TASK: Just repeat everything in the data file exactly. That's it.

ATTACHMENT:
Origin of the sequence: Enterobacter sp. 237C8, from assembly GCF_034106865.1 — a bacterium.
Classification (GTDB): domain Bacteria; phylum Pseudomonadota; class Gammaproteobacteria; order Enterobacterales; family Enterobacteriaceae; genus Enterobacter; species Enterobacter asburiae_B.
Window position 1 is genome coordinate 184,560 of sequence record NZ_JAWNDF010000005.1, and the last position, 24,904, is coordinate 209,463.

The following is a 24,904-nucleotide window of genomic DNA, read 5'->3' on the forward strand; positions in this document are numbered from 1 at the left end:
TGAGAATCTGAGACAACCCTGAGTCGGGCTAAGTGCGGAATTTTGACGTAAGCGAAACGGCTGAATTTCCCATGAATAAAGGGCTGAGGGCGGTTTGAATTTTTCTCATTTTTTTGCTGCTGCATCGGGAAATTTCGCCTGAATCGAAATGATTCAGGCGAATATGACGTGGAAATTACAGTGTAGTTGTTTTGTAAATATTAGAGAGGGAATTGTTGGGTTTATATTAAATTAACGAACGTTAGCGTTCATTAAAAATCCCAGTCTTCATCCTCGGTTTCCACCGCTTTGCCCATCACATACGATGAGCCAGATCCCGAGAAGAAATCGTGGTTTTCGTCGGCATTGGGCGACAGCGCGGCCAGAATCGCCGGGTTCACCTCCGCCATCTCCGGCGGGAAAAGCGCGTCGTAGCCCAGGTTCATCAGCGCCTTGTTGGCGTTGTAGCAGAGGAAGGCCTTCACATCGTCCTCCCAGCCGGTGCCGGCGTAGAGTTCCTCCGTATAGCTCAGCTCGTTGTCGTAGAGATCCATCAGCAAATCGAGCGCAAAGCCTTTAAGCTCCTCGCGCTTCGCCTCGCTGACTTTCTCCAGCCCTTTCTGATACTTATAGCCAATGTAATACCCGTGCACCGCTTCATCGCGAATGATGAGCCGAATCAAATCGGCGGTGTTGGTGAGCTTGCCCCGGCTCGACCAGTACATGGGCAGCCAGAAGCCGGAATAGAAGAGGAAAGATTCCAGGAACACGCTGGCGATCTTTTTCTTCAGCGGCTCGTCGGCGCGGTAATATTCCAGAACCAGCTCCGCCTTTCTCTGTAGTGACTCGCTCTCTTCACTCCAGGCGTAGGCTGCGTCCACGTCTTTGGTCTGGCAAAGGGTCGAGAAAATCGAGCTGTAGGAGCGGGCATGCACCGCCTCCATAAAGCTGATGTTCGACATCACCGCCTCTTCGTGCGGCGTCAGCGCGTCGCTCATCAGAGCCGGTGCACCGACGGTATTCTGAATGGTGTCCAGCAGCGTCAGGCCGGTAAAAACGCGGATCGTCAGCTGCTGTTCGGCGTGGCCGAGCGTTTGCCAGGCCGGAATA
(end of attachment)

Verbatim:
Origin of the sequence: Enterobacter sp. 237C8, from assembly GCF_034106865.1 — a bacterium.
Classification (GTDB): domain Bacteria; phylum Pseudomonadota; class Gammaproteobacteria; order Enterobacterales; family Enterobacteriaceae; genus Enterobacter; species Enterobacter asburiae_B.
Window position 1 is genome coordinate 184,560 of sequence record NZ_JAWNDF010000005.1, and the last position, 24,904, is coordinate 209,463.

The following is a 24,904-nucleotide window of genomic DNA, read 5'->3' on the forward strand; positions in this document are numbered from 1 at the left end:
TGAGAATCTGAGACAACCCTGAGTCGGGCTAAGTGCGGAATTTTGACGTAAGCGAAACGGCTGAATTTCCCATGAATAAAGGGCTGAGGGCGGTTTGAATTTTTCTCATTTTTTTGCTGCTGCATCGGGAAATTTCGCCTGAATCGAAATGATTCAGGCGAATATGACGTGGAAATTACAGTGTAGTTGTTTTGTAAATATTAGAGAGGGAATTGTTGGGTTTATATTAAATTAACGAACGTTAGCGTTCATTAAAAATCCCAGTCTTCATCCTCGGTTTCCACCGCTTTGCCCATCACATACGATGAGCCAGATCCCGAGAAGAAATCGTGGTTTTCGTCGGCATTGGGCGACAGCGCGGCCAGAATCGCCGGGTTCACCTCCGCCATCTCCGGCGGGAAAAGCGCGTCGTAGCCCAGGTTCATCAGCGCCTTGTTGGCGTTGTAGCAGAGGAAGGCCTTCACATCGTCCTCCCAGCCGGTGCCGGCGTAGAGTTCCTCCGTATAGCTCAGCTCGTTGTCGTAGAGATCCATCAGCAAATCGAGCGCAAAGCCTTTAAGCTCCTCGCGCTTCGCCTCGCTGACTTTCTCCAGCCCTTTCTGATACTTATAGCCAATGTAATACCCGTGCACCGCTTCATCGCGAATGATGAGCCGAATCAAATCGGCGGTGTTGGTGAGCTTGCCCCGGCTCGACCAGTACATGGGCAGCCAGAAGCCGGAATAGAAGAGGAAAGATTCCAGGAACACGCTGGCGATCTTTTTCTTCAGCGGCTCGTCGGCGCGGTAATATTCCAGAACCAGCTCCGCCTTTCTCTGTAGTGACTCGCTCTCTTCACTCCAGGCGTAGGCTGCGTCCACGTCTTTGGTCTGGCAAAGGGTCGAGAAAATCGAGCTGTAGGAGCGGGCATGCACCGCCTCCATAAAGCTGATGTTCGACATCACCGCCTCTTCGTGCGGCGTCAGCGCGTCGCTCATCAGAGCCGGTGCACCGACGGTATTCTGAATGGTGTCCAGCAGCGTCAGGCCGGTAAAAACGCGGATCGTCAGCTGCTGTTCGGCGTGGCCGAGCGTTTGCCAGGCCGGAATA